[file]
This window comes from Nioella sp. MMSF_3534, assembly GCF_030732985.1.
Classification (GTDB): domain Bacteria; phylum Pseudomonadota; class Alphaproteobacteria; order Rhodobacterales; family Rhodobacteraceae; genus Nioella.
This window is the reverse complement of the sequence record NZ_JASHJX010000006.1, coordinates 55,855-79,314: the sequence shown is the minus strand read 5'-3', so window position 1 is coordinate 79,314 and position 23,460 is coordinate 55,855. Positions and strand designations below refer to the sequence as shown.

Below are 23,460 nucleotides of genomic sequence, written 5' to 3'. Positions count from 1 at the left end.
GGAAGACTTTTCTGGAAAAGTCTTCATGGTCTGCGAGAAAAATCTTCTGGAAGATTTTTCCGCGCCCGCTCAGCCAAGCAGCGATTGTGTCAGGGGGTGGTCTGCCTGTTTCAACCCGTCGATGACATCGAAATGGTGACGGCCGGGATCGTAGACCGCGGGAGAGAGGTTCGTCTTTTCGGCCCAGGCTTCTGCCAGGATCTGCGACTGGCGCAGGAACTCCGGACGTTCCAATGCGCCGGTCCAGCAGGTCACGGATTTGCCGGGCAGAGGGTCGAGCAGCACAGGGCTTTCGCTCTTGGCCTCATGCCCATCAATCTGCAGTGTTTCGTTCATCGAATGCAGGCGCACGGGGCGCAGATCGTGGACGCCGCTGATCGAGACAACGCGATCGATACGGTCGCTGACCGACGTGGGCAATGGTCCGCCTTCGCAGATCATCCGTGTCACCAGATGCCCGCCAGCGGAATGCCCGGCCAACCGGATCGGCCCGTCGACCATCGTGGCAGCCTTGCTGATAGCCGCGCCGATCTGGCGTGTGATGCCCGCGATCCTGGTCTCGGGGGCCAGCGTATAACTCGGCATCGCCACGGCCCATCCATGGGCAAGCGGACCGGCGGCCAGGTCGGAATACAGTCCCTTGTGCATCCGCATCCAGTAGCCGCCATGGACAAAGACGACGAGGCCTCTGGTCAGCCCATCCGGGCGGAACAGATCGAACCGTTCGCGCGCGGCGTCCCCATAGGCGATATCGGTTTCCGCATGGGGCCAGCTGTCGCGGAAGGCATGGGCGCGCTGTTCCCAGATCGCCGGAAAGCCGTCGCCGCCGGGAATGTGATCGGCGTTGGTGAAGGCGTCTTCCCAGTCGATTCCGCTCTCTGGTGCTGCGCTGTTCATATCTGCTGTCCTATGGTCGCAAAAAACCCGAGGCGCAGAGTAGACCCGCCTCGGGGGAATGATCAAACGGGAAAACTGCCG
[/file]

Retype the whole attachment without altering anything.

This window comes from Nioella sp. MMSF_3534, assembly GCF_030732985.1.
Classification (GTDB): domain Bacteria; phylum Pseudomonadota; class Alphaproteobacteria; order Rhodobacterales; family Rhodobacteraceae; genus Nioella.
This window is the reverse complement of the sequence record NZ_JASHJX010000006.1, coordinates 55,855-79,314: the sequence shown is the minus strand read 5'-3', so window position 1 is coordinate 79,314 and position 23,460 is coordinate 55,855. Positions and strand designations below refer to the sequence as shown.

Below are 23,460 nucleotides of genomic sequence, written 5' to 3'. Positions count from 1 at the left end.
GGAAGACTTTTCTGGAAAAGTCTTCATGGTCTGCGAGAAAAATCTTCTGGAAGATTTTTCCGCGCCCGCTCAGCCAAGCAGCGATTGTGTCAGGGGGTGGTCTGCCTGTTTCAACCCGTCGATGACATCGAAATGGTGACGGCCGGGATCGTAGACCGCGGGAGAGAGGTTCGTCTTTTCGGCCCAGGCTTCTGCCAGGATCTGCGACTGGCGCAGGAACTCCGGACGTTCCAATGCGCCGGTCCAGCAGGTCACGGATTTGCCGGGCAGAGGGTCGAGCAGCACAGGGCTTTCGCTCTTGGCCTCATGCCCATCAATCTGCAGTGTTTCGTTCATCGAATGCAGGCGCACGGGGCGCAGATCGTGGACGCCGCTGATCGAGACAACGCGATCGATACGGTCGCTGACCGACGTGGGCAATGGTCCGCCTTCGCAGATCATCCGTGTCACCAGATGCCCGCCAGCGGAATGCCCGGCCAACCGGATCGGCCCGTCGACCATCGTGGCAGCCTTGCTGATAGCCGCGCCGATCTGGCGTGTGATGCCCGCGATCCTGGTCTCGGGGGCCAGCGTATAACTCGGCATCGCCACGGCCCATCCATGGGCAAGCGGACCGGCGGCCAGGTCGGAATACAGTCCCTTGTGCATCCGCATCCAGTAGCCGCCATGGACAAAGACGACGAGGCCTCTGGTCAGCCCATCCGGGCGGAACAGATCGAACCGTTCGCGCGCGGCGTCCCCATAGGCGATATCGGTTTCCGCATGGGGCCAGCTGTCGCGGAAGGCATGGGCGCGCTGTTCCCAGATCGCCGGAAAGCCGTCGCCGCCGGGAATGTGATCGGCGTTGGTGAAGGCGTCTTCCCAGTCGATTCCGCTCTCTGGTGCTGCGCTGTTCATATCTGCTGTCCTATGGTCGCAAAAAACCCGAGGCGCAGAGTAGACCCGCCTCGGGGGAATGATCAAACGGGAAAACTGCCG